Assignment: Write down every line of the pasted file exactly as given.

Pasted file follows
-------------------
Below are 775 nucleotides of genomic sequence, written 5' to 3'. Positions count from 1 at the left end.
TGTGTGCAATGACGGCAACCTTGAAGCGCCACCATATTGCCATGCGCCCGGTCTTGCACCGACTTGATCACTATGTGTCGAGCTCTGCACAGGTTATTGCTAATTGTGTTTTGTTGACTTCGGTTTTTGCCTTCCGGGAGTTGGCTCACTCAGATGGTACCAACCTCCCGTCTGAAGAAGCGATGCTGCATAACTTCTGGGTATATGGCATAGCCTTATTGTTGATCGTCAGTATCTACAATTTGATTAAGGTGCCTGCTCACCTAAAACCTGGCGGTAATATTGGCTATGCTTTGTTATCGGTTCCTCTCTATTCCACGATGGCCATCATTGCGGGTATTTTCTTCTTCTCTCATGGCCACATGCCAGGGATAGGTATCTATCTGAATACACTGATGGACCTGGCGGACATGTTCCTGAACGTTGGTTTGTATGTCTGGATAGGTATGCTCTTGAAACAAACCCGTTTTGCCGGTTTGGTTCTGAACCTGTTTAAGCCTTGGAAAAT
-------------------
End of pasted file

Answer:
Below are 775 nucleotides of genomic sequence, written 5' to 3'. Positions count from 1 at the left end.
TGTGTGCAATGACGGCAACCTTGAAGCGCCACCATATTGCCATGCGCCCGGTCTTGCACCGACTTGATCACTATGTGTCGAGCTCTGCACAGGTTATTGCTAATTGTGTTTTGTTGACTTCGGTTTTTGCCTTCCGGGAGTTGGCTCACTCAGATGGTACCAACCTCCCGTCTGAAGAAGCGATGCTGCATAACTTCTGGGTATATGGCATAGCCTTATTGTTGATCGTCAGTATCTACAATTTGATTAAGGTGCCTGCTCACCTAAAACCTGGCGGTAATATTGGCTATGCTTTGTTATCGGTTCCTCTCTATTCCACGATGGCCATCATTGCGGGTATTTTCTTCTTCTCTCATGGCCACATGCCAGGGATAGGTATCTATCTGAATACACTGATGGACCTGGCGGACATGTTCCTGAACGTTGGTTTGTATGTCTGGATAGGTATGCTCTTGAAACAAACCCGTTTTGCCGGTTTGGTTCTGAACCTGTTTAAGCCTTGGAAAAT